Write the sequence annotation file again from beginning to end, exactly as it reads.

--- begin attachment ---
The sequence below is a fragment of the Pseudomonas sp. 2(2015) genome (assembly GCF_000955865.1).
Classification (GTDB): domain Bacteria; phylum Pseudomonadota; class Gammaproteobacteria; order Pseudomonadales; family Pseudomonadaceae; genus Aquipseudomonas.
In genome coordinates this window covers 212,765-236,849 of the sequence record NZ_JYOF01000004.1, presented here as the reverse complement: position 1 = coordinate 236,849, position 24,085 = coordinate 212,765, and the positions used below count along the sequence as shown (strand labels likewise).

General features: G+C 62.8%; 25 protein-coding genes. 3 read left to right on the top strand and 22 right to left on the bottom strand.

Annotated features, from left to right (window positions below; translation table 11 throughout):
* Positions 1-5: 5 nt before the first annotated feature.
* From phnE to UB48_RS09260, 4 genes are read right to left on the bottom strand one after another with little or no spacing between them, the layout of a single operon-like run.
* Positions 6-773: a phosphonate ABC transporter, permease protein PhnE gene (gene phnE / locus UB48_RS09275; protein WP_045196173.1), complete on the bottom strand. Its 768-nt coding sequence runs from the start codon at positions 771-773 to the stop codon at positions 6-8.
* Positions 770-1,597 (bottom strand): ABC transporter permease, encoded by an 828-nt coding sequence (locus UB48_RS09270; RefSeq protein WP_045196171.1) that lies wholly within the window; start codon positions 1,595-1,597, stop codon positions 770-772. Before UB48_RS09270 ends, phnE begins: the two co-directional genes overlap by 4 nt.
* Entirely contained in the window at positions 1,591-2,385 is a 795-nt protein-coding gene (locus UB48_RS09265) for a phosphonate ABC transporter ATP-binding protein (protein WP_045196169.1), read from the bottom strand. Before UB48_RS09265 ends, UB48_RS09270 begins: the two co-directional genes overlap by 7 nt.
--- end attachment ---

The sequence below is a fragment of the Pseudomonas sp. 2(2015) genome (assembly GCF_000955865.1).
Classification (GTDB): domain Bacteria; phylum Pseudomonadota; class Gammaproteobacteria; order Pseudomonadales; family Pseudomonadaceae; genus Aquipseudomonas.
In genome coordinates this window covers 212,765-236,849 of the sequence record NZ_JYOF01000004.1, presented here as the reverse complement: position 1 = coordinate 236,849, position 24,085 = coordinate 212,765, and the positions used below count along the sequence as shown (strand labels likewise).

General features: G+C 62.8%; 25 protein-coding genes. 3 read left to right on the top strand and 22 right to left on the bottom strand.

Annotated features, from left to right (window positions below; translation table 11 throughout):
* Positions 1-5: 5 nt before the first annotated feature.
* From phnE to UB48_RS09260, 4 genes are read right to left on the bottom strand one after another with little or no spacing between them, the layout of a single operon-like run.
* Positions 6-773: a phosphonate ABC transporter, permease protein PhnE gene (gene phnE / locus UB48_RS09275; protein WP_045196173.1), complete on the bottom strand. Its 768-nt coding sequence runs from the start codon at positions 771-773 to the stop codon at positions 6-8.
* Positions 770-1,597 (bottom strand): ABC transporter permease, encoded by an 828-nt coding sequence (locus UB48_RS09270; RefSeq protein WP_045196171.1) that lies wholly within the window; start codon positions 1,595-1,597, stop codon positions 770-772. Before UB48_RS09270 ends, phnE begins: the two co-directional genes overlap by 4 nt.
* Entirely contained in the window at positions 1,591-2,385 is a 795-nt protein-coding gene (locus UB48_RS09265) for a phosphonate ABC transporter ATP-binding protein (protein WP_045196169.1), read from the bottom strand. Before UB48_RS09265 ends, UB48_RS09270 begins: the two co-directional genes overlap by 7 nt.